MortgagesApr 13 2017

Loans for retirees set to double in 10 years

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Loans for retirees set to double in 10 years
ByDavid Rowley

Lending to retirees is set to become normalised over the next decade, according to equity release lender More 2 Life.

The assertion is backed by research that calculates the average total debt of every 65-74 year old in the UK will rise from £12,500 currently to £22,700 in 10 years’ time.

The research was undertaken by More 2 Life in partnership with the Centre for Economics and Business Research between January and March 2017.

The projections cover expected growth in all types of secured and unsecured debt including mortgages, credit cards, overdrafts, loans, car finance, hire purchase, student loans, payday loans and store cards.

The figures took account of population projections, Cebr house price projections and forecasts of the incomes and spending power of retired households.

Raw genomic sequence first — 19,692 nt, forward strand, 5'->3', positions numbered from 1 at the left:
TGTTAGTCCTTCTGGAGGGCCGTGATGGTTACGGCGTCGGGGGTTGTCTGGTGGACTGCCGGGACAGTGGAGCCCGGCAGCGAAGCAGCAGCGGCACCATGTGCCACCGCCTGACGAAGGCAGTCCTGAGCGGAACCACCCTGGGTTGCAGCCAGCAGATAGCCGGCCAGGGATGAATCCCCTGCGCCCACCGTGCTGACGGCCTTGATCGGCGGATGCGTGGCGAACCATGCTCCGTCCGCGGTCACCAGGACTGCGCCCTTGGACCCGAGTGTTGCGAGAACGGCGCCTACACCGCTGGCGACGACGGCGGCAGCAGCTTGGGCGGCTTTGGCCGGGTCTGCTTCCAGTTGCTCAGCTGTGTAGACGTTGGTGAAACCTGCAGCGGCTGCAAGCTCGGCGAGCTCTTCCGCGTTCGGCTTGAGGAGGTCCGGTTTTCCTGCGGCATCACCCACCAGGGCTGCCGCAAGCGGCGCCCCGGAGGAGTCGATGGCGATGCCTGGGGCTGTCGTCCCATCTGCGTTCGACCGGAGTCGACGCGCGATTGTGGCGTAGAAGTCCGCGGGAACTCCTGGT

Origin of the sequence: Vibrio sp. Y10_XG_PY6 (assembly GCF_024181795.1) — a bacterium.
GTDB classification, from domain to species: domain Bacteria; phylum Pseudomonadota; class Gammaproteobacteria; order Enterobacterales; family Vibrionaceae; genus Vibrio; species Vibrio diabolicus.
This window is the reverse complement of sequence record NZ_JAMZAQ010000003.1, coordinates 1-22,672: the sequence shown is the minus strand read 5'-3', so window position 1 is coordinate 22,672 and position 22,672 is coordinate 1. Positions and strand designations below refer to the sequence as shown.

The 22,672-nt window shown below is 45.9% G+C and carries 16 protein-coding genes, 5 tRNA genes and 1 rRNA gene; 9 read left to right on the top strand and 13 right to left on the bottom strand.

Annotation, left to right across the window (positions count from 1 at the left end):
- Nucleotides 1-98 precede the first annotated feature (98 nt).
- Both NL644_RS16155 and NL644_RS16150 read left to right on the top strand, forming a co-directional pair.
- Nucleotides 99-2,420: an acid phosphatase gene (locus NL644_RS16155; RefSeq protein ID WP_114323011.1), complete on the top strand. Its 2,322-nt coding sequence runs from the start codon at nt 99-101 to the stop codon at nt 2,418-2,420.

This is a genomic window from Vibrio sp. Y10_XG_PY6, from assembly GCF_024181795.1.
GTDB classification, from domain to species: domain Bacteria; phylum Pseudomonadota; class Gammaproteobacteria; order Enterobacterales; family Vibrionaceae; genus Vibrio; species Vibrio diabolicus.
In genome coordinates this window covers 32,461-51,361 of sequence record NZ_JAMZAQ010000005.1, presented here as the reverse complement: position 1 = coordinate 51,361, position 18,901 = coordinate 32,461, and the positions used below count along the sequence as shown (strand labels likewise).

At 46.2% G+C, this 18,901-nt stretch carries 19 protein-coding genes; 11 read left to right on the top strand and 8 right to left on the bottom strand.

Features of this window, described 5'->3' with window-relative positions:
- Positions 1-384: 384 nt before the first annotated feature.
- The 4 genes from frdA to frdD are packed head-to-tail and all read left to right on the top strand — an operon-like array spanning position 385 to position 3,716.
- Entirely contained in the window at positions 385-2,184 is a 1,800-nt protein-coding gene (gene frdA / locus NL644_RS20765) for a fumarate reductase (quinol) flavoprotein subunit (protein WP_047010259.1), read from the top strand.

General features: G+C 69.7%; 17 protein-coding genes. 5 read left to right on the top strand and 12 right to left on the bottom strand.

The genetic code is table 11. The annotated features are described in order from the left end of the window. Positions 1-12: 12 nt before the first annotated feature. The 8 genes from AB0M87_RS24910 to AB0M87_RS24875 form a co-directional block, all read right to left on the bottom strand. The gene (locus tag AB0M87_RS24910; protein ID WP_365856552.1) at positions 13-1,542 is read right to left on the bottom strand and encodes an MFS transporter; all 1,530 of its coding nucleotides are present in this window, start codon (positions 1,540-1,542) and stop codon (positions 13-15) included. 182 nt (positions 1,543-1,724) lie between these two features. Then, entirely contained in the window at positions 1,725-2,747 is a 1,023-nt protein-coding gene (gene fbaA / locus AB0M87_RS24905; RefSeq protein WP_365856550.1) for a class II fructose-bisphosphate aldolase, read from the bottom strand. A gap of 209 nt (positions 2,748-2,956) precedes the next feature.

Dave Harris, managing director at More 2 Life, predicted that lending to retirees would increasingly become normalised and that the market for such loans would grow from £65bn in 2017 to more than £142bn in 2027.  

“The demographics driving this demand are clear - we’re living longer, we’re buying houses later, more and more older people are working past the age of 65 and pensions freedoms have enabled people to access (and in some cases, already spend!) their retirement funds," he said. 

"All of these factors means that borrowing in retirement is going to become a much more prevalent feature of the UK financial services market.”

Harris pointed out that the research found the average mortgage debt of 65-74 year olds has overtaken under 25s, as home ownership has declined for this age group. 

He said there would be an increasing number of homeowners entering retirement with outstanding mortgage balances and that More 2 Life would be looking to create new lending solutions in the lifetime mortgage space as well as other types of loans.

Paul White, consultant at Belgravia Insurance Consultants, said too many lenders still had age 65 limits on loans and that the market need to evolve.

"People who are entering the workforce now probaby will not retire until 68 or much later, so innovation among lenders is a long overdue updating of the facts of life," he said.